WordPress for Beginners

I thought it was a good time to share with everyone my experience of using WordPress. To start with, like to briefly point out the other options I considered. Note I have very little hands-on experience with the other options mentioned, so my thoughts are totally bias :)

Alternatives to WordPress

The main alternatives seems to be Blogger backed by Google and Tumblr backed by Yahoo. Both are great choices and all have free accounts for beginners such as myself. The reason I chose WordPress over these is because WP offers its software for free and allows you to install to your own servers. I happen to have had a hosting account which I have not made good use of for last few years so this was a good opportunity for me to get some use out of it. If I didn’t already have a server sitting there doing nothing then the choice would have been pretty difficult.

Different versions of WordPress

As I mentioned earlier all blogging sites have free accounts, this means your blog will be hosted on their servers using their domain such as Each also have various paid options depending on the amount of premium features you require. A lot of comparison sites out there claim it is more expensive to use their premium packages than hosting the site yourself. I have to say I disagree and quite a few of the premium packages work out to be cheaper overall than plain hosting packages from pure hosting companies. Of course you wouldn’t be able to do with the site whatever you like, but in reality blogging sites are extremely customizable and caters for more than what most people require. I am currently seriously considering moving away from my current hosting provider to the full premium solution offered by WordPress once my current contract expires.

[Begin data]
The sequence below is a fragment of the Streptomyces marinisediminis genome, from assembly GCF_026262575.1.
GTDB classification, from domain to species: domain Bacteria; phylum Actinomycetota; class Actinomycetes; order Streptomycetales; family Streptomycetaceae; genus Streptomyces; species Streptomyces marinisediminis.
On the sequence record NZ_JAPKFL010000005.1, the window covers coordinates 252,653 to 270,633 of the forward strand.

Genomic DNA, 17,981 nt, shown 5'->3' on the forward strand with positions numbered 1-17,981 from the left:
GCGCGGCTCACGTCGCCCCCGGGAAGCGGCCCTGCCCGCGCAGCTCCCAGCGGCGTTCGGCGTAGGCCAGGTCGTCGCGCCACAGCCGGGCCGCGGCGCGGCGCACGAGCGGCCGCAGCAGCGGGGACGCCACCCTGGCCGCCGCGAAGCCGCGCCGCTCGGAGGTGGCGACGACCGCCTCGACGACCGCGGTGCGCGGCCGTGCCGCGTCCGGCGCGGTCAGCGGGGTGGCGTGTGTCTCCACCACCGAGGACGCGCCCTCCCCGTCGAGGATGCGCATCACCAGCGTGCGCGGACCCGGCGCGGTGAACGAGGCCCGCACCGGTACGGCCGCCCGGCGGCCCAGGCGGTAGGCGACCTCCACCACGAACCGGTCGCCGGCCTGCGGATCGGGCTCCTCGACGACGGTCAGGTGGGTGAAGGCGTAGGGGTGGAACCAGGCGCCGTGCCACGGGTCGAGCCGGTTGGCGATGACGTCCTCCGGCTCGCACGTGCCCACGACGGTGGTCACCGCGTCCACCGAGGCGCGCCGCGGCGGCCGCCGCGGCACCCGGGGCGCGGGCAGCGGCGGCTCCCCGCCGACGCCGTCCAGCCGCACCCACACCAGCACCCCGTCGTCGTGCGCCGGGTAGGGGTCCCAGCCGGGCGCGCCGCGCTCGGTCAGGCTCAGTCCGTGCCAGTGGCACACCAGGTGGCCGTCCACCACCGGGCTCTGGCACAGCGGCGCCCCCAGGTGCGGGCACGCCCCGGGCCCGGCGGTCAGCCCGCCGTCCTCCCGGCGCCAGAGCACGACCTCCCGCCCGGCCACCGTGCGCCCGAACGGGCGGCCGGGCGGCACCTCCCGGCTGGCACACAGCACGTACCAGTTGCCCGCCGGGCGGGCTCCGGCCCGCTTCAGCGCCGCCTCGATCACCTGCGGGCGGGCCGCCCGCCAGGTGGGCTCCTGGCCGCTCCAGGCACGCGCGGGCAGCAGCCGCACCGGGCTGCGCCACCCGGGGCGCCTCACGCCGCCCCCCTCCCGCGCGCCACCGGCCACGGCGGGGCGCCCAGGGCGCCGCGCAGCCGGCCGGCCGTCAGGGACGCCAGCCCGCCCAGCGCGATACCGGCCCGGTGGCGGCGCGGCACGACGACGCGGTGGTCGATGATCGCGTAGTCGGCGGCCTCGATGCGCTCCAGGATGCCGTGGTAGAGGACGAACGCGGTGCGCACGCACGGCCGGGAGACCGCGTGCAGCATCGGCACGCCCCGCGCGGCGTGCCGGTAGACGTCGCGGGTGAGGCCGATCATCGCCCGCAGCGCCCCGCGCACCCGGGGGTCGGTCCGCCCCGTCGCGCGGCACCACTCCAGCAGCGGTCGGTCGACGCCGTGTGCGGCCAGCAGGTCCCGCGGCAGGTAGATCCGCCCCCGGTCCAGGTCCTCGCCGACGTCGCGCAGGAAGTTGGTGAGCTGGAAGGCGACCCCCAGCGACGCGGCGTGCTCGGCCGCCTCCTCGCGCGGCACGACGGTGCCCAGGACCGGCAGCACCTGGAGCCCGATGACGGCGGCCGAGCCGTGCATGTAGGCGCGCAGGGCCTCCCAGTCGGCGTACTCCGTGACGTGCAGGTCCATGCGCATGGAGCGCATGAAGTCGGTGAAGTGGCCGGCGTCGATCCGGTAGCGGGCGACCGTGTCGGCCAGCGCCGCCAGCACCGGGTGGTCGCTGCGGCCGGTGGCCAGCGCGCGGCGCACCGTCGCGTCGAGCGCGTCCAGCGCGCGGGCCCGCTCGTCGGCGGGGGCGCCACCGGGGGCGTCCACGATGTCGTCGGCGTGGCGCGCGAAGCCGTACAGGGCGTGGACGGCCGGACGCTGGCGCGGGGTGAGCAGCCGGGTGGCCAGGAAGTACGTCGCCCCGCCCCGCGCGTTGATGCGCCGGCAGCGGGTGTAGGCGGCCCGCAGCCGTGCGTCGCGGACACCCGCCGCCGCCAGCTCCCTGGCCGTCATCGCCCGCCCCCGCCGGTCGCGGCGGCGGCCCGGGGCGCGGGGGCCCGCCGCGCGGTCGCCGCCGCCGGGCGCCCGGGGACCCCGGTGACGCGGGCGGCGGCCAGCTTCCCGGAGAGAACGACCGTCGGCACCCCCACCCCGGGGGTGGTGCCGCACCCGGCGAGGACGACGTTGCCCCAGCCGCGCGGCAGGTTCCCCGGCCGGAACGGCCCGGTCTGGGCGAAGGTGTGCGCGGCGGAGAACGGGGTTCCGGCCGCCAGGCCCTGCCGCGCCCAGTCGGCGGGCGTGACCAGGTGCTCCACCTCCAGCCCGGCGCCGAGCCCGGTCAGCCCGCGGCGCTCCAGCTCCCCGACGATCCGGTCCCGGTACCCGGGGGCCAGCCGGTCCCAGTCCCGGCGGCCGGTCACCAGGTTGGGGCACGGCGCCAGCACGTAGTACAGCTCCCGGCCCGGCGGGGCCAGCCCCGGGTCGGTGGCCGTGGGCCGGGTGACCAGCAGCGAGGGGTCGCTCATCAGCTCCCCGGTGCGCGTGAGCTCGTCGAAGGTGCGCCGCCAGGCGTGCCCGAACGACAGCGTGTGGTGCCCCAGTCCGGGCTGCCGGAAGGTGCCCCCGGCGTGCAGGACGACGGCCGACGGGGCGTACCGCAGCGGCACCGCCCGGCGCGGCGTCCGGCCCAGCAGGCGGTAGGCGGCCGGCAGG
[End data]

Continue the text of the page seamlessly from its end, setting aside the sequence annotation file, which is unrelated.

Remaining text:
Setting up WordPress

As mentioned I decided to use the WP software with my existing hosting provider. Most Linux sites worth using will have some solution ready to help you install WP at a click of a button. Honestly it really is that easy, and although I hit some technical difficulties at the beginning, my host provider support was able to resolve within 10mins. I have to say this was one of the easiest and most stress free installations I have ever done.

WordPress Themes

WordPress themes are a major selling point for me, its variety and quality blew me away. Before I set out to start a blog, I had a very set idea of what a blog is and should look like, but WordPress completely changed that for me.

WordPress themes

Its selection of themes and colours have really blurred the lines of your typical blog with that of an expensive looking designer website. So much so that people are using WordPress sites to run business websites which offer the best of both worlds, namely ease of maintenance with a professional look and feel.

WordPress Plugins

One of the best features of WordPress is that it allows lots of different plugins which compliments and enhances its existing functionalities. My favourite is JetPack

Jetpack feature selection

It offers functionality to help integrate your site with social networks so you can promote your posts automatically. Keep detailed stats for page access, spelling and grammar checks as well as better integration with the rest of the word press community.


Quite honestly, if you are currently thinking about starting up your website, whether it’s for keeping your family updated or site for a new business. I would be hard pressed to suggest anything else other than trying one of the blogging solutions be it WordPress or Tumblr. The functionality offered is so rich, it beats most other pure hosting solutions out there which offer nothing more than a pack of Themes.

Have you used WordPress or one of the other blogger sites before? Or simply have some tips to share? If so please share your comments below, would love to hear about your experiences of them.